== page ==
My father, Herbert Mosheim, was at Kitchener camp for almost a year. He was always grateful for the refuge he was given.
He was the only member of his large family to escape and survive. He made friends (including his lifelong friends, Werner Gembicki and Ernst Levi) and memories at Kitchener camp.
Life in the USA
Herbert left England in April 1940. He came to the U.S.A. where he had first cousins who had emigrated about a year earlier – the six or seven Plaut brothers and sisters. It had always been his family’s hope to all come to the U.S.A. eventually. I don’t know details about what had to take place for him to gain entry to the U.S.A., and why it was in April 1940 that he came.
In Germany, his father and their brothers owned two paper mills: one in Vlotho and one in Wrexen. So my dad got a degree in paper engineering in Kothen in March 1930. His father died in 1935 of natural causes, and my dad became took over the Mosheim paper mill in Vlotho. In 1938 the mills were confiscated by the National Socialists. He was sent to Buchenwald on November 10, 1938. His release like most of the others was contingent on him leaving Germany within a certain time period. I never realized how very lucky he was to get into Kitchener Camp until I read this blog and Clare Ungerson’s book.
Soon after arriving in the U.S.A. where he stayed with various Plaut cousins, he was hired to work in the office of a Jewish-owned paper company, Hudson Pulp & Paper (owned by William and Jack Mazer). He met my mother, Ingrid Clara Marx, who had escaped Germany without her mother or grandparents, in 1940. She was working as a live-in governess in Brooklyn. They met at a Sunday afternoon social gathering for German Jewish refugees.
A few months after they met, my dad was transferred from the New York office of Hudson to help manage one of their paper mills which was located in Bellows Falls, Vermont, a town of 3000 people about a seven-hour drive from NYC. My parents were married on March 28, 1942. My sister, Nancy Moss Cohen, and I were both born and raised in Bellows Falls and later Claremont, New Hampshire, which was just across the Connecticut River.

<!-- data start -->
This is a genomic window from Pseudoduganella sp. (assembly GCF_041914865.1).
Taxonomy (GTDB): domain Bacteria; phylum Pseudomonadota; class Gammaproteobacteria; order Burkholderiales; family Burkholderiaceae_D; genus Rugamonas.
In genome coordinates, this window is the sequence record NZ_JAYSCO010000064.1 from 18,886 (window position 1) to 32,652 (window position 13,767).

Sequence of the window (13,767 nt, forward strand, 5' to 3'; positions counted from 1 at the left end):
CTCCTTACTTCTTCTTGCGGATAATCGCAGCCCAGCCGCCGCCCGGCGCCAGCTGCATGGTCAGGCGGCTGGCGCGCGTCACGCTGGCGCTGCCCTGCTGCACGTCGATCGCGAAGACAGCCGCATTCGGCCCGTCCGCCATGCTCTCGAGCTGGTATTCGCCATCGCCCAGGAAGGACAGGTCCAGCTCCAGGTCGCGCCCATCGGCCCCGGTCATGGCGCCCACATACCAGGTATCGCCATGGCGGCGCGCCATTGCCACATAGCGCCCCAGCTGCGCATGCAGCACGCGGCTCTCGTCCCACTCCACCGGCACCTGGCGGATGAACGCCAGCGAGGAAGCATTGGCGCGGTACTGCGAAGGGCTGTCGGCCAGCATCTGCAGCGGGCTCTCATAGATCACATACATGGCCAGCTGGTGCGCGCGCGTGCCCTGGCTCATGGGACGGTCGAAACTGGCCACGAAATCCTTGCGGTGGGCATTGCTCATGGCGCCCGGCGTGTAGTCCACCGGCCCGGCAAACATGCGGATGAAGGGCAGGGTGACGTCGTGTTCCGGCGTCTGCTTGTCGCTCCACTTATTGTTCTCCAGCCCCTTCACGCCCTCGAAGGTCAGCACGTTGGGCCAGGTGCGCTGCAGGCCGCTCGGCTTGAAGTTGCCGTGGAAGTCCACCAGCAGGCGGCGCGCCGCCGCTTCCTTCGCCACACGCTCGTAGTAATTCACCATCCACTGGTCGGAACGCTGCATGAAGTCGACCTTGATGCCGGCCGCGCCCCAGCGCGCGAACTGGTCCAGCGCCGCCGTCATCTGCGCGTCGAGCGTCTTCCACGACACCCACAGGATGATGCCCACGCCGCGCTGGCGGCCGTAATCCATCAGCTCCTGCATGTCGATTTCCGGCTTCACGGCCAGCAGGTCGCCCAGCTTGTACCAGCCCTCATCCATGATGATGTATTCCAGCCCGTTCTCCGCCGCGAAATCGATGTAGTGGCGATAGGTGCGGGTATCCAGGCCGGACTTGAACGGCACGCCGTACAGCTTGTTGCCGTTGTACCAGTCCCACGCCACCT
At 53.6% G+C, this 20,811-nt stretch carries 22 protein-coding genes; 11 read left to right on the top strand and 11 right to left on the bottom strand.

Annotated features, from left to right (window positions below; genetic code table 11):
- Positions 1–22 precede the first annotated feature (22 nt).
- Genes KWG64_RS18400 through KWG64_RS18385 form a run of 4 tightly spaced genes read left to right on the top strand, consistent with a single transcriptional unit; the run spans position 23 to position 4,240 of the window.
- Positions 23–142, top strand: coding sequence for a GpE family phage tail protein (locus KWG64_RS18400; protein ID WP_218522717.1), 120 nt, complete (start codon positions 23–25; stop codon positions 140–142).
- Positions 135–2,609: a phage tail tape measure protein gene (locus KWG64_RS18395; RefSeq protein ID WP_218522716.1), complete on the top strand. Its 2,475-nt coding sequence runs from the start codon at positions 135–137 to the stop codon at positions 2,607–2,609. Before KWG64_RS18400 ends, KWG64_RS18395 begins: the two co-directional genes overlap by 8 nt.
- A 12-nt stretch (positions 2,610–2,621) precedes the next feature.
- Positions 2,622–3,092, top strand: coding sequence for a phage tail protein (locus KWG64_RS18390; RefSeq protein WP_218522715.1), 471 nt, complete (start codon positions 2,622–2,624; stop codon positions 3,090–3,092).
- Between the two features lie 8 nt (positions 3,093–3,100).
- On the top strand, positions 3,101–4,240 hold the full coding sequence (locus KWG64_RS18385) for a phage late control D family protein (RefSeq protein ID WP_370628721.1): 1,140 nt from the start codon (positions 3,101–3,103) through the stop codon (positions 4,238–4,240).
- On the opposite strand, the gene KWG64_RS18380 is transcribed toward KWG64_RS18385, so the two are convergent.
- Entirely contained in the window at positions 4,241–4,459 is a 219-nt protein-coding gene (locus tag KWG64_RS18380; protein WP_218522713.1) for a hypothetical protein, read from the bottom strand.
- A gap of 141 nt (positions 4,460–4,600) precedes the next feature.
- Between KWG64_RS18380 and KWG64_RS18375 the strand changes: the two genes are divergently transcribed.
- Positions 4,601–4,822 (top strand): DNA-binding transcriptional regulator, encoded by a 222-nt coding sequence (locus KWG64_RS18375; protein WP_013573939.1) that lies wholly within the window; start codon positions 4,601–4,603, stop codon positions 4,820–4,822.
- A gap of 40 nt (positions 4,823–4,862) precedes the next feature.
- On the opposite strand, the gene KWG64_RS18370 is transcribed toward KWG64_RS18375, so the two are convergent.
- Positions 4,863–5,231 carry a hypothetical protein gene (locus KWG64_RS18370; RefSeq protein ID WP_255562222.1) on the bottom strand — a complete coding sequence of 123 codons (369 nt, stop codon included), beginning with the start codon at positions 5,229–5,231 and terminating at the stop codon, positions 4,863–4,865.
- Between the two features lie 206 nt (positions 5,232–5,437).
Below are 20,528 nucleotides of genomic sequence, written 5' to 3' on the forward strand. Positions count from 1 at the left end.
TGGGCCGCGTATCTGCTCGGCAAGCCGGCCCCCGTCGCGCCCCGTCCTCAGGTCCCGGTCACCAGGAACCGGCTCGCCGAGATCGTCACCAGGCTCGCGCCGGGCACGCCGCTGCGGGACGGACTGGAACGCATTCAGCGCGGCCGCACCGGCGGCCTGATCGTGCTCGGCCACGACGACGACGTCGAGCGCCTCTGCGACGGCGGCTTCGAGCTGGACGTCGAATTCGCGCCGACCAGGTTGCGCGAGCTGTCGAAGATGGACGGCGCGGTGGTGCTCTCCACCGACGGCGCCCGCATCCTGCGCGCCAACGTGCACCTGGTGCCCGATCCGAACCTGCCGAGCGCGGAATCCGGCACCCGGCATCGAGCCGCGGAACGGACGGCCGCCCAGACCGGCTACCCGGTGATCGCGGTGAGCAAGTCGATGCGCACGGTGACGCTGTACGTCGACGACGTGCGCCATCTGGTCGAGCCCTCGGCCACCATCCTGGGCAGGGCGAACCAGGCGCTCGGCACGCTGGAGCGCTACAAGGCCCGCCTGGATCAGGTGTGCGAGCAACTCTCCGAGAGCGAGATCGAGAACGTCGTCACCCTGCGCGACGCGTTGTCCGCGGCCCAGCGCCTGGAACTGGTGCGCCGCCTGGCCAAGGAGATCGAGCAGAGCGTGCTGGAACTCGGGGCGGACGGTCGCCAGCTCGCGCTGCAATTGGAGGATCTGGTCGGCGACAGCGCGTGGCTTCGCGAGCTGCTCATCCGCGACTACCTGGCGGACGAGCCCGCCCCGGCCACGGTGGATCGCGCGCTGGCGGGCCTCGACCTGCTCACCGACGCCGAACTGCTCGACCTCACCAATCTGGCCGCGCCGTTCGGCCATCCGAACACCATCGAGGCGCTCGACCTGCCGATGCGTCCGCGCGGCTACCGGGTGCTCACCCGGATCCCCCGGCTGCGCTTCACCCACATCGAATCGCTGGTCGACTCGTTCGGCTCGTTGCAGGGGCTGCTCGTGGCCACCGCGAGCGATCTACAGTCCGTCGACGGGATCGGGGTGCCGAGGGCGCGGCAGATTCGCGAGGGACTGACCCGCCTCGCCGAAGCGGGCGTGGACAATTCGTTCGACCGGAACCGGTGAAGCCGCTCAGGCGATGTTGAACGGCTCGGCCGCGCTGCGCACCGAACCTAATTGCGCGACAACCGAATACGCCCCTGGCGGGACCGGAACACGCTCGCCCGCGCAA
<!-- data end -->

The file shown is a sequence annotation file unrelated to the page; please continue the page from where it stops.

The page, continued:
Neither of my parents were able to get anyone else out of Germany. It took money and connections of which they had neither.
I have several collections of letters through which I’ve learned much of what I know: letters from my dad’s mother and sisters to him after he reached the U.S.A., letters from my mother’s family in Munich to her before they were all deported, and letters between my parents during their engagement when he was in Vermont and she was still in NYC. These letters are treasures. They are the only way I have of knowing my aunts, uncles, and grandparents.
I remember my father always speaking gratefully about Kitchener Camp. He maintained a correspondence with Maude Peabody who I believe lived in Sandwich and was very kind to my dad and his close friends.
And Werner Gamby, his wife, Vera, and their children, Peter, Dottie, and Micki, became lifelong close friends of our family. Werner and my dad met at Kitchener Camp.
Kindly submitted by Sue Moss Alterman for Herbert Mosheim (Moss)
There is further information about Herbert Mosheim and family in two archives, which are well worth visiting either online or in person, as follows:
At Mendel-Grundmann-Gesellschaft e.V. online there is much more information and some lovely photographs.